Chasing Readers, A Fundamental Flaw

So, I’ve realized I hate blogging.

This is an especially problematic thing to admit when you’re a self-published author struggling to build a devoted audience. The thing is, writing is an extremely personal thing for me, as you can probably expect, and sitting down to do such a thing for an extended period of time often leaves me feeling emotionally-drained.

I’m quite good at what I do, even though writing fiction in and of itself comes with its own Santa’s sack of stressors and spectrum of insecurities. But at the end of the day, if I’m going to write, I’d rather direct that expendature of energy towards long-term projects, such as The Quest for the Crystals or Eri, the Monster Sealer (The former of which is going quite well in its second installment’s drafting).

If I’m being honest, blogging is easier in some regards, because I don’t really have to think much about structure or formatting — everything just seems to come together pretty organically, whereas writing fiction is rife with overanalyzation, underestimation, and copious amounts of self loathing and theraputic alcohol.

Fact of the matter is, when it comes to blogging, I just don’t have a lot to say. Or at least, it certainly feels that way.

If I’m writing for a larger audience — or attempting to — there’s this sense of pressure on my shoulders that demands that everything I write must offer my potential readers something. Giving stuff away for free has been the go to mantra of bloggers, artists, and dot-com entreprenuers since the dawn of Internet Capitalism(tm), because when you give away something of value enough times, people will begin to pay attention to you. Apparently.

This includes tutorials, advice and insider secrets, webinars, e-books, behind-the-scenes insights, et cetera. Look no further than Geoff Goins, Mark Manson, Tai Lopez, and every other web-funnel guru with an e-mail list giveaway (Yes, I realize I’ve only listed men here — they’re the first number of folks who popped into mind. Don’t have a cow). These guys make a killing by giving stuff away for free, because people value what they have to say, and wish to pay them for whatever services they have to offer.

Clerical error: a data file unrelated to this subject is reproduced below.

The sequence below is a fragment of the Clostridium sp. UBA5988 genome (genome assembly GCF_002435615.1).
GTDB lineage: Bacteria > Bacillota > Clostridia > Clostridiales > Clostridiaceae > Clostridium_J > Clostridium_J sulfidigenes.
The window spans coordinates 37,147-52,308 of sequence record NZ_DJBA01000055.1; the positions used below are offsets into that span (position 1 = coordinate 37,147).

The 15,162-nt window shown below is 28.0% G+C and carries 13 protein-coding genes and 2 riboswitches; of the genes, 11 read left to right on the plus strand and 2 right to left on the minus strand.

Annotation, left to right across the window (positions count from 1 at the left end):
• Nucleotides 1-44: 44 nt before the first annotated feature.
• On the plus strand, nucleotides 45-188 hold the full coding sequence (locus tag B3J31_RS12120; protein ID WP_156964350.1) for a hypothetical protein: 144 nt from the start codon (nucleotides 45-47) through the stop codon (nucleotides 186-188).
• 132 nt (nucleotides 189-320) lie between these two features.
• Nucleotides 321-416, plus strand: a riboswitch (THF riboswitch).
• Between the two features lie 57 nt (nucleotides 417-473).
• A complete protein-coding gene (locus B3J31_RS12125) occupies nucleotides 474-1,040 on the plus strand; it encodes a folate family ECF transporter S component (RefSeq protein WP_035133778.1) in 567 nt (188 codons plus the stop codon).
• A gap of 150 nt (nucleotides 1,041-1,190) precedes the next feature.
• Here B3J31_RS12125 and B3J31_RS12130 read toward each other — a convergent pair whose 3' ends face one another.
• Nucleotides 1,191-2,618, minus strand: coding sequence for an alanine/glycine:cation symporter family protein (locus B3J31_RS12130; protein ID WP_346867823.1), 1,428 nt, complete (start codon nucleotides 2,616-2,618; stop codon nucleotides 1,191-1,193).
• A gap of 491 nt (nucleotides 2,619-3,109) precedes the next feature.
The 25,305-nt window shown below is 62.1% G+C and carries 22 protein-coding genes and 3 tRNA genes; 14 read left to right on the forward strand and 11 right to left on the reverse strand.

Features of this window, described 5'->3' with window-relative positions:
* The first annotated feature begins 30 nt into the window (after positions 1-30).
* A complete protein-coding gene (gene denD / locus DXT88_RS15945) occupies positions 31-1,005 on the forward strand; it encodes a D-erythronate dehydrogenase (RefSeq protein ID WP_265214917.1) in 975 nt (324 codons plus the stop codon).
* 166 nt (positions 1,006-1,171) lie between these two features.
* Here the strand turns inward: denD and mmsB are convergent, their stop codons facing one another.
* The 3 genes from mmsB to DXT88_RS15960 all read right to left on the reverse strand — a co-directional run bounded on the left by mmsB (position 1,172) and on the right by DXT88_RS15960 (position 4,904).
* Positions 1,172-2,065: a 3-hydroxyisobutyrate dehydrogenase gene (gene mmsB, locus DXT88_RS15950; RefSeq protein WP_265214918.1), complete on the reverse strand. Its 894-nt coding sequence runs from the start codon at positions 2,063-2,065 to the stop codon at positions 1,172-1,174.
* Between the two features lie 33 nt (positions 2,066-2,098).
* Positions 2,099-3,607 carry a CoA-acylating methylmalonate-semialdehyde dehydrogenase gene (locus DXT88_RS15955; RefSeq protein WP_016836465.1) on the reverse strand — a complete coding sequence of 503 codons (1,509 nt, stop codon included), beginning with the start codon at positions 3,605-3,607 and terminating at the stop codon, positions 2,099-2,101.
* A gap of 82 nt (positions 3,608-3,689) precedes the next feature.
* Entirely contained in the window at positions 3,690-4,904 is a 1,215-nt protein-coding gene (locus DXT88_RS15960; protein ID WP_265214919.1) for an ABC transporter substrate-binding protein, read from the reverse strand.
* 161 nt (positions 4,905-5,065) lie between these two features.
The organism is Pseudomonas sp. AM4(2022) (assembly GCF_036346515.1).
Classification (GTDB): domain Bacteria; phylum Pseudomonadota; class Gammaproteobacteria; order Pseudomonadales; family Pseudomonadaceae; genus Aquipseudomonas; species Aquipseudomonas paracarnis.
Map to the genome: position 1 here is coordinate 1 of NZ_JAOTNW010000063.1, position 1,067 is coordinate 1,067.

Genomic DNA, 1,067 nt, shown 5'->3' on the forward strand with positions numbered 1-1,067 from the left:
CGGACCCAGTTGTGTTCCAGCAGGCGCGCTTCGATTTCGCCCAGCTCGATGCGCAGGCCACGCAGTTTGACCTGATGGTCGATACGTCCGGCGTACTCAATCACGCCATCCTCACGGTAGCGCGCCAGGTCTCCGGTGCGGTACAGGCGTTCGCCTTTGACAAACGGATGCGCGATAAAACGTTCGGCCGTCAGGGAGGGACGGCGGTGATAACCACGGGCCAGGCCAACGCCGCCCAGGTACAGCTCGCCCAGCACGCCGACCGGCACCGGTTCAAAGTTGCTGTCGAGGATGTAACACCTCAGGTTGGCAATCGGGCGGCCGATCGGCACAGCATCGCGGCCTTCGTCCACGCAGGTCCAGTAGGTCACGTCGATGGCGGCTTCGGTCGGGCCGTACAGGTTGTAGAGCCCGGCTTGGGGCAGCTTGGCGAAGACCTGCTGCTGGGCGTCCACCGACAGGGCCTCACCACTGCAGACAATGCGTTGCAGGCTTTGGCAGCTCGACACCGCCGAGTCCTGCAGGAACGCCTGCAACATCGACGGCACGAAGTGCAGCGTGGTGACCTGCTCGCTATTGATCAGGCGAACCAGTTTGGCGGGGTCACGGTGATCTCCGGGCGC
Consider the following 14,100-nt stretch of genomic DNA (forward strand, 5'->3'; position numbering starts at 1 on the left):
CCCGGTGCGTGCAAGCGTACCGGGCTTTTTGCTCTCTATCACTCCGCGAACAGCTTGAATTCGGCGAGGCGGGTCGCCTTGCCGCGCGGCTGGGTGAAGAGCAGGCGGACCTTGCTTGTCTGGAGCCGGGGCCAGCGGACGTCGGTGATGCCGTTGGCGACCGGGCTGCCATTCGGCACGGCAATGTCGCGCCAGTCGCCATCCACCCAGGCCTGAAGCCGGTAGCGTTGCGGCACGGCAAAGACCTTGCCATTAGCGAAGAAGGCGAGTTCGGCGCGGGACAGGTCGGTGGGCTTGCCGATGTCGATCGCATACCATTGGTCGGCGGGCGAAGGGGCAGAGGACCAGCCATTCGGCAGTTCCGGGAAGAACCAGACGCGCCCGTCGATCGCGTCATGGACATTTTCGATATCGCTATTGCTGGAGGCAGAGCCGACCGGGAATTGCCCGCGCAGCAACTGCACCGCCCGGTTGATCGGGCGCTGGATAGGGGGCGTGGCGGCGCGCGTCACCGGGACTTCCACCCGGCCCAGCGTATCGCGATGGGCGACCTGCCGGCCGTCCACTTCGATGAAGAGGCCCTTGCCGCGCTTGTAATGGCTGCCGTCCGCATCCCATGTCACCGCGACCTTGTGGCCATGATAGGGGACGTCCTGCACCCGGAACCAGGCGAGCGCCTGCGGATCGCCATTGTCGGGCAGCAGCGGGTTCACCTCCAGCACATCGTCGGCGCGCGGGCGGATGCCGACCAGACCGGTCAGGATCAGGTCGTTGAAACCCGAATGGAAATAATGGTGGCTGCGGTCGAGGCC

All I want to do is write fiction. I don’t care about maintaining Facebook adverts. I don’t care about chasing after whatever trendy hash-tags are available on Twitter. Nor do I really desire to spend every waking moment vlogging my way across Youtube John Green-style when I should be sitting down at my word processor.

All of these things feel like superficial distractions to me, that may or may not aid in building in audience — but only if I have a solid audience already established. Which I don’t. These things aren’t guaranteed. I know plenty of struggling authors and artists in the same boat as me, desperately chasing after someone — anyone — to pay attention to them. And I kind of can’t help but pity their desperation.

I’d rather spend what available energy I have focused on telling honest and engaging stories that entertain the most important audience to date: myself. This is a somewhat scary thought, because I know deep down that the stories I have to tell are important ones, that need to be shared far and wide, except I just don’t have the emotional capacity to sit down and whore myself out online for a smidge of traffic.

I’m an introvert by nature. I’ve always been a lone wolf, and the idea of forcing myself to engage in social media-centered fellatio in dire attempts for Sempai to notice me feels somewhat unproductive and exhausting. Just thinking about logging into Wattpad or Twitter makes me want to take a nap and avoid anything related to the Internet.

I feel like I’ve rambled in a few directions here, and ultimately, I’m not sure what the answer is. I don’t like blogging, and I hate social media even more. But as a self-published author I feel almost obligated to take part in these acts, because every other self-published author and dot-com success story tells me I have to, in order to be viable and relevent.

But what about all those other artists and authors I know who believe this, and are still total unknowns?

Obviously it boils down to genuine connection — but I’ve never been very good at putting myself out there, pushing myself into public spaces and being the centre of attention. Most people get on my nerves easily, and I’d rather not have to John Green my way to success if I don’t have to.

Part of me really envies John Green though, and every other content creator out there who has enough of an outgoing personality to pump essays and vlogs out at a consistent rate in order to satiate whoever throws a couple bucks towards their Patreon account.

I just don’t have the energy to expend that kind of effort. What do I give away that’s useful to other people? I don’t have a lot to say, nor do I see myself as an effective mentor-figure. I’m just a spooky YA author who cries like a baby at opening credits to Don Bluth films and consistently has Doom 64’s title theme stuck in her head.

It’s a lot to consider.

How about you? What would you like to see from me? Off the cuff journal entries? Short stories and poetry? Reviews? — What kind of advice do you have, if any? If you’re also a content creator, what’s your experience been like in this frontier? I’d love to know.